I wanted to make this post to vent and to advocate for our community cats and the wonderful volunteers who work tirelessly to care for these cats. I worked in and managed a low cost spay/neuter clinic for 5 years. This clinic fixed lots and lots of community/feral cats. During this time I was able to build working relationships with lots of cat trappers who made it their mission to care for these cats and help control the community cat population. While I managed this clinic I was able to witness first hand the massive amount of time energy and effort that the volunteers put into these cats and this mission. After leaving that particular job I had very little interaction with the cat trappers that I would normally see 2-4 times a week. I built such close relationships with some of the trappers that we even had each other's phone numbers. I recently bought a house and I noticed that there were about 7-9 cats in my community that hang in my yard. I started to feed these cat and knew that I had to get them fixed. I reached out to the clinic that I used to work for to request assistance with getting the cats fixed. My request was met with resistance and my effort to ask for help was pointless. I did not want the cats removed I just wanted to get them fixed. I decided to reach out to one of my cat trapper friends to ask for assistance. Meow or Never came out and trapped 8 of the 9 cats. These cats can now live and roam freely. Sometimes I feel as if the people who take on the daunting task of managing community cat colonies, feeding colonies, trapping and taking care of baby kittens do not get the credit that they deserve. Community cat people are special people and I am grateful.
Thank you, Marissa, for your post. So many do not "get" the tireless work of the cat trappers.... long hours, disappointing outcomes, push back from clinics and the public, and heartbreaking scenarios when the size of the group of cats have gotten too large and their health and welfare has been compromised. However, the rewards are always there.... happier, healthier cats, overwhelming gratitude from the cat caregivers and like-minded neighborhoods, and ultimately the positive impact on cat intake at the municipal shelter. These are the things that keep our team moving forward.
"With gratitude, optimism is sustainable" – Michael J Fox<o:p></o:p>
Hi Marissa,Your post rings so true! I previously TNR'd in a different state for my uncle's neighborhood and it was so rewarding. I'm in a new neighborhood now and have my first feral. I called my vet first to ask about TNR and they said they could only scan them for a chip but that they had to go to the county for a five day hold in case they had an owner. I thought the absence of a chip and that they appear feral would indicate no owner. I then called the county and they confirmed what the vet said with the exception for if they are feral. All I want to do is make sure they are fixed and up to date on shots. It should not be this confusing to help these kitties! Best of luck with yours:)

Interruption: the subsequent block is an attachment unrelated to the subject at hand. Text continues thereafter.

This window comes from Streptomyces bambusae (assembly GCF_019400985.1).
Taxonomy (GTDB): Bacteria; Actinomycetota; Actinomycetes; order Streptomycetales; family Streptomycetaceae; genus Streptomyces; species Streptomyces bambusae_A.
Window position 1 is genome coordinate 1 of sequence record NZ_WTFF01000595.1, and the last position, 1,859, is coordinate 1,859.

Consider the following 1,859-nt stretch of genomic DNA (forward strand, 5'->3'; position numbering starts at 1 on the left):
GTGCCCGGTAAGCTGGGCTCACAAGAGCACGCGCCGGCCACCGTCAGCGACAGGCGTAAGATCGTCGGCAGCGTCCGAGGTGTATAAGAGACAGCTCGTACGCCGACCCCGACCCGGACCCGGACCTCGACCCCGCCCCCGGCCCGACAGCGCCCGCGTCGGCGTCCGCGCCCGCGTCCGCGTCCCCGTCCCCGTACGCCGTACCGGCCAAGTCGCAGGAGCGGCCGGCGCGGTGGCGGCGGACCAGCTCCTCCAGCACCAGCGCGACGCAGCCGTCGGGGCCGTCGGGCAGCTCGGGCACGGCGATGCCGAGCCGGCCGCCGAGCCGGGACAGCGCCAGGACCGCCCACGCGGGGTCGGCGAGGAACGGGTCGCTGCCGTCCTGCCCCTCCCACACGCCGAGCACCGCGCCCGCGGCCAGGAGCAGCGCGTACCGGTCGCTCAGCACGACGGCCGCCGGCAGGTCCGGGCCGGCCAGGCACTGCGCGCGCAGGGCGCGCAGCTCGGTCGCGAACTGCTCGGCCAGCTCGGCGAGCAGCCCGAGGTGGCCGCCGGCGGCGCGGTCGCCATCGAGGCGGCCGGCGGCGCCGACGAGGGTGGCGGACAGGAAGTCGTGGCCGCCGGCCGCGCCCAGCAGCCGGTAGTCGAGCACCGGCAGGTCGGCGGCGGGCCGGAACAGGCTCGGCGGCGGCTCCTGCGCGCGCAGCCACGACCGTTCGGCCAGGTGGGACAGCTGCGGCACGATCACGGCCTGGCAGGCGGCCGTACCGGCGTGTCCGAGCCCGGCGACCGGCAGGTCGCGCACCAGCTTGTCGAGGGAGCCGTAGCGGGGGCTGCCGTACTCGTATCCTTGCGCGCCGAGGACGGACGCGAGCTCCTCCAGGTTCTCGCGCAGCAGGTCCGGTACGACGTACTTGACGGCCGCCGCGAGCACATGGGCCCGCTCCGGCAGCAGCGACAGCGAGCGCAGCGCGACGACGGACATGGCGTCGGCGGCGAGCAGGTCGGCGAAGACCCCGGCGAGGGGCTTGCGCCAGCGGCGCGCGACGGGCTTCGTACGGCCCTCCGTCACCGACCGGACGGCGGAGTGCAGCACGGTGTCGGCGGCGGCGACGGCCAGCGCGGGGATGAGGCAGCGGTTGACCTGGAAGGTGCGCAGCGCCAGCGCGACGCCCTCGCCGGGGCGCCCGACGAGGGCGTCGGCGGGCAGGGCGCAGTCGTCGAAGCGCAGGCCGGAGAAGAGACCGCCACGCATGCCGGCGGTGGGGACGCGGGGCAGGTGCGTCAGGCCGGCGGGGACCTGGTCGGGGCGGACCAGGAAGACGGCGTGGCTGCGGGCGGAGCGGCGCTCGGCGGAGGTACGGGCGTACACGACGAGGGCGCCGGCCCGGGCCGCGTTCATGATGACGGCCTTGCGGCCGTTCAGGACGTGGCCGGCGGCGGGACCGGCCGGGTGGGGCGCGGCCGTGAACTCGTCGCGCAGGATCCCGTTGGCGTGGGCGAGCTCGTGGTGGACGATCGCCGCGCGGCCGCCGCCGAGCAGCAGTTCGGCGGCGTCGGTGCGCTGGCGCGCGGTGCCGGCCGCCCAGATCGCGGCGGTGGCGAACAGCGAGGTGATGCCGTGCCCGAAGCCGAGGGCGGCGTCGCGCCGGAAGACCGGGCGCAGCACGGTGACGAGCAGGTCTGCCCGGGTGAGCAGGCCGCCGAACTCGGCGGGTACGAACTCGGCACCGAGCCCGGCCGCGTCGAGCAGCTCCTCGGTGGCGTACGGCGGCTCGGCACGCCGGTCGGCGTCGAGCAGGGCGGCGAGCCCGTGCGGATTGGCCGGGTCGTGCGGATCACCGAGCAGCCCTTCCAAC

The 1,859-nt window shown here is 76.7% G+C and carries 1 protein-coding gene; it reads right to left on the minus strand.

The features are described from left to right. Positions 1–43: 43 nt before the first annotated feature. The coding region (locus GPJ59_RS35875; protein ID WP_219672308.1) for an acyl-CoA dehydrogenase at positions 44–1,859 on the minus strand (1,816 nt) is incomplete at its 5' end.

Luckily our city has a spay/neuter ordinance so if the cat gets sterilized and returned (with the bonus we give which are vaccines and a microchip), the only thing a possible owner can complain about is the eartip. Leaving a cat unsterilized and at large begs the question as to if there is a "responsible" pet owner at all..... Therefore, if we take a friendly, healthy stray, there is a good chance that someone is caring for it as well, so we still return it. If there is a clearly displaced cat, which can be determined pretty easily by looking at it and its behavior... those are the cats that need to be on stray hold and we all should be looking for potential owners that lost the cat... and likely it is already sterilized...but not always. However, friendly displaced or abandoned cats should not be returned if they are not thriving. It is likely they do not have the skills to be outdoor free-roaming cats if they have not lived outside in the past or if they were taken from the territory that they know. Erin, I'm sure you know all of this, but it may take a while to help your community to understand it. Anecdotal information seems to work the best for me in explaining these things to people one-on-one.
That sounds like an absolute nightmare, and shows you have your work cut out for you if you plan to start trying to develop a TNR program in your community. But I'm finding people talking about TNR that knew nothing about it until they saw those two older women get arrested in Alabama for feeding and fixing the feral cats! You might find more people know about TNR than you thought. Good luck!
Marissa Reed - Yes!! This is so true - an army of people work hard, and sacrifice personal time and funds to take care of community cats. They work in the shadows, often facing resistance from community members and local business owners. I have recently begun helping a couple of women in my community - both in their late 70s. I learned that there is an underground network of feeders - they face the most backlash and some have been outright prohibited from feeding on-site by their employers. These people work hard and deal with a steady level of heartbreak - they are saints. I would love to do a study about them. It could contribute to developing a community public relations protocol. If anyone is aware of any studies already done on this topic - I'd love to hear about them.
This is an interesting study that might speak to some of your interests!"State of the Mewnion": Practices of Feral Cat Care and Advocacy Organizations in the United States
Thank you so much for posting this study - it looks really interesting.
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